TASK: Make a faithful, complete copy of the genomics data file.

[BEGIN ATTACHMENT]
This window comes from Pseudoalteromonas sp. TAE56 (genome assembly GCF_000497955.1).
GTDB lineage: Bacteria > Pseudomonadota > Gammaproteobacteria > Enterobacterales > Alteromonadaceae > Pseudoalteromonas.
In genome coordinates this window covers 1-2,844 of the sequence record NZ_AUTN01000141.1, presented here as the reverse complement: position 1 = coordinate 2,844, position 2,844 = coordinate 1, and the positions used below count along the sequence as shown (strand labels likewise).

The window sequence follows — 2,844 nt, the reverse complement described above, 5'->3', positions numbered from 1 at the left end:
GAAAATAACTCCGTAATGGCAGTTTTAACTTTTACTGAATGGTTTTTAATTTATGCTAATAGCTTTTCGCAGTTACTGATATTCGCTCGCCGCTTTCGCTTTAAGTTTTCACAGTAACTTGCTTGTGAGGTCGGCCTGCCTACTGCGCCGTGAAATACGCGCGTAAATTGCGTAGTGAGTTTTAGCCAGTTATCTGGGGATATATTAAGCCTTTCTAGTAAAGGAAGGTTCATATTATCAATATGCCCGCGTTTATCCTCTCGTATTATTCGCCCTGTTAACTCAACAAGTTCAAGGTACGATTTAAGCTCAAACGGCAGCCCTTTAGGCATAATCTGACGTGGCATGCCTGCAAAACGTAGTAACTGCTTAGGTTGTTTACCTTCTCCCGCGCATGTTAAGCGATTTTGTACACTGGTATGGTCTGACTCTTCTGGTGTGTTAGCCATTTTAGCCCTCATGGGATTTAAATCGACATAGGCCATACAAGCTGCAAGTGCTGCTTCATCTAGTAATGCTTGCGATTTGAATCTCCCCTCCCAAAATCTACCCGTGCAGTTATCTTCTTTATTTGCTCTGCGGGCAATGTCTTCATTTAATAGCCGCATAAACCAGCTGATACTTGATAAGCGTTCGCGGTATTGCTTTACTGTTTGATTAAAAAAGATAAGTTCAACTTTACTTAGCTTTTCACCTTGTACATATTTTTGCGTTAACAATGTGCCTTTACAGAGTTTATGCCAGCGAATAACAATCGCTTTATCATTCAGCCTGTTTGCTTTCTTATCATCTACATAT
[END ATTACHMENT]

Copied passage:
This window comes from Pseudoalteromonas sp. TAE56 (genome assembly GCF_000497955.1).
GTDB lineage: Bacteria > Pseudomonadota > Gammaproteobacteria > Enterobacterales > Alteromonadaceae > Pseudoalteromonas.
In genome coordinates this window covers 1-2,844 of the sequence record NZ_AUTN01000141.1, presented here as the reverse complement: position 1 = coordinate 2,844, position 2,844 = coordinate 1, and the positions used below count along the sequence as shown (strand labels likewise).

The window sequence follows — 2,844 nt, the reverse complement described above, 5'->3', positions numbered from 1 at the left end:
GAAAATAACTCCGTAATGGCAGTTTTAACTTTTACTGAATGGTTTTTAATTTATGCTAATAGCTTTTCGCAGTTACTGATATTCGCTCGCCGCTTTCGCTTTAAGTTTTCACAGTAACTTGCTTGTGAGGTCGGCCTGCCTACTGCGCCGTGAAATACGCGCGTAAATTGCGTAGTGAGTTTTAGCCAGTTATCTGGGGATATATTAAGCCTTTCTAGTAAAGGAAGGTTCATATTATCAATATGCCCGCGTTTATCCTCTCGTATTATTCGCCCTGTTAACTCAACAAGTTCAAGGTACGATTTAAGCTCAAACGGCAGCCCTTTAGGCATAATCTGACGTGGCATGCCTGCAAAACGTAGTAACTGCTTAGGTTGTTTACCTTCTCCCGCGCATGTTAAGCGATTTTGTACACTGGTATGGTCTGACTCTTCTGGTGTGTTAGCCATTTTAGCCCTCATGGGATTTAAATCGACATAGGCCATACAAGCTGCAAGTGCTGCTTCATCTAGTAATGCTTGCGATTTGAATCTCCCCTCCCAAAATCTACCCGTGCAGTTATCTTCTTTATTTGCTCTGCGGGCAATGTCTTCATTTAATAGCCGCATAAACCAGCTGATACTTGATAAGCGTTCGCGGTATTGCTTTACTGTTTGATTAAAAAAGATAAGTTCAACTTTACTTAGCTTTTCACCTTGTACATATTTTTGCGTTAACAATGTGCCTTTACAGAGTTTATGCCAGCGAATAACAATCGCTTTATCATTCAGCCTGTTTGCTTTCTTATCATCTACATAT